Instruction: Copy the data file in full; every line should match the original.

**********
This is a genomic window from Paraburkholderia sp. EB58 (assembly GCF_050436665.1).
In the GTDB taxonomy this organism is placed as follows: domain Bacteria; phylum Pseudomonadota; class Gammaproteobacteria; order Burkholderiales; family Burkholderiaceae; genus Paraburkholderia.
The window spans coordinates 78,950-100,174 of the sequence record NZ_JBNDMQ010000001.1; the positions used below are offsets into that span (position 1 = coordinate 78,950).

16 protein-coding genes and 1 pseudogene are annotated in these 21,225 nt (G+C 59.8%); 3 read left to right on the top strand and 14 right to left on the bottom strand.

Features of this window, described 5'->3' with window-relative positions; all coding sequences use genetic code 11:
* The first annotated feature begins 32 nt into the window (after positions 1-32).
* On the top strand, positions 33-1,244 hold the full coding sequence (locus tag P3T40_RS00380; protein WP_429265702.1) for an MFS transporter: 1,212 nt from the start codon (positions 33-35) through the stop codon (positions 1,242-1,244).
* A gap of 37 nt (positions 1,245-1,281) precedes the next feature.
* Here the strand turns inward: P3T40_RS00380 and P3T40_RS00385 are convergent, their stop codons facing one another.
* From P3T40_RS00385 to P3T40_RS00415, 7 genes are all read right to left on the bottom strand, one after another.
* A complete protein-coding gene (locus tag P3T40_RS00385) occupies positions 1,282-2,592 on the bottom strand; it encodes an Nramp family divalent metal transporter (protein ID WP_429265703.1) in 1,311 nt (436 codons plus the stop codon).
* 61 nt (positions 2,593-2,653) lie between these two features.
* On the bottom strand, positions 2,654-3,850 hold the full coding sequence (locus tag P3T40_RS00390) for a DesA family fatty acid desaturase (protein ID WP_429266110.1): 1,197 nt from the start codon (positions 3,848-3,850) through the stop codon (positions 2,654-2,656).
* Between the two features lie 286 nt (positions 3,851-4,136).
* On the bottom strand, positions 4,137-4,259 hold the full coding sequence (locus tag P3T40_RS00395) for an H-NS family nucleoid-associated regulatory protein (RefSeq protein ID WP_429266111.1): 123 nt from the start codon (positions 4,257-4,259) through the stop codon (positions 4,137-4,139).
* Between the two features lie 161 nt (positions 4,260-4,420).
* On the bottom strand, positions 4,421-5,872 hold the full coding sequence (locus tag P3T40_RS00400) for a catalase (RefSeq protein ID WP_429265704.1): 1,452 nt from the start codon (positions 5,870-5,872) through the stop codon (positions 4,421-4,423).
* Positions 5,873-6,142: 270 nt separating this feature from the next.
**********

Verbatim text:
This is a genomic window from Paraburkholderia sp. EB58 (assembly GCF_050436665.1).
In the GTDB taxonomy this organism is placed as follows: domain Bacteria; phylum Pseudomonadota; class Gammaproteobacteria; order Burkholderiales; family Burkholderiaceae; genus Paraburkholderia.
The window spans coordinates 78,950-100,174 of the sequence record NZ_JBNDMQ010000001.1; the positions used below are offsets into that span (position 1 = coordinate 78,950).

16 protein-coding genes and 1 pseudogene are annotated in these 21,225 nt (G+C 59.8%); 3 read left to right on the top strand and 14 right to left on the bottom strand.

Features of this window, described 5'->3' with window-relative positions; all coding sequences use genetic code 11:
* The first annotated feature begins 32 nt into the window (after positions 1-32).
* On the top strand, positions 33-1,244 hold the full coding sequence (locus tag P3T40_RS00380; protein WP_429265702.1) for an MFS transporter: 1,212 nt from the start codon (positions 33-35) through the stop codon (positions 1,242-1,244).
* A gap of 37 nt (positions 1,245-1,281) precedes the next feature.
* Here the strand turns inward: P3T40_RS00380 and P3T40_RS00385 are convergent, their stop codons facing one another.
* From P3T40_RS00385 to P3T40_RS00415, 7 genes are all read right to left on the bottom strand, one after another.
* A complete protein-coding gene (locus tag P3T40_RS00385) occupies positions 1,282-2,592 on the bottom strand; it encodes an Nramp family divalent metal transporter (protein ID WP_429265703.1) in 1,311 nt (436 codons plus the stop codon).
* 61 nt (positions 2,593-2,653) lie between these two features.
* On the bottom strand, positions 2,654-3,850 hold the full coding sequence (locus tag P3T40_RS00390) for a DesA family fatty acid desaturase (protein ID WP_429266110.1): 1,197 nt from the start codon (positions 3,848-3,850) through the stop codon (positions 2,654-2,656).
* Between the two features lie 286 nt (positions 3,851-4,136).
* On the bottom strand, positions 4,137-4,259 hold the full coding sequence (locus tag P3T40_RS00395) for an H-NS family nucleoid-associated regulatory protein (RefSeq protein ID WP_429266111.1): 123 nt from the start codon (positions 4,257-4,259) through the stop codon (positions 4,137-4,139).
* Between the two features lie 161 nt (positions 4,260-4,420).
* On the bottom strand, positions 4,421-5,872 hold the full coding sequence (locus tag P3T40_RS00400) for a catalase (RefSeq protein ID WP_429265704.1): 1,452 nt from the start codon (positions 5,870-5,872) through the stop codon (positions 4,421-4,423).
* Positions 5,873-6,142: 270 nt separating this feature from the next.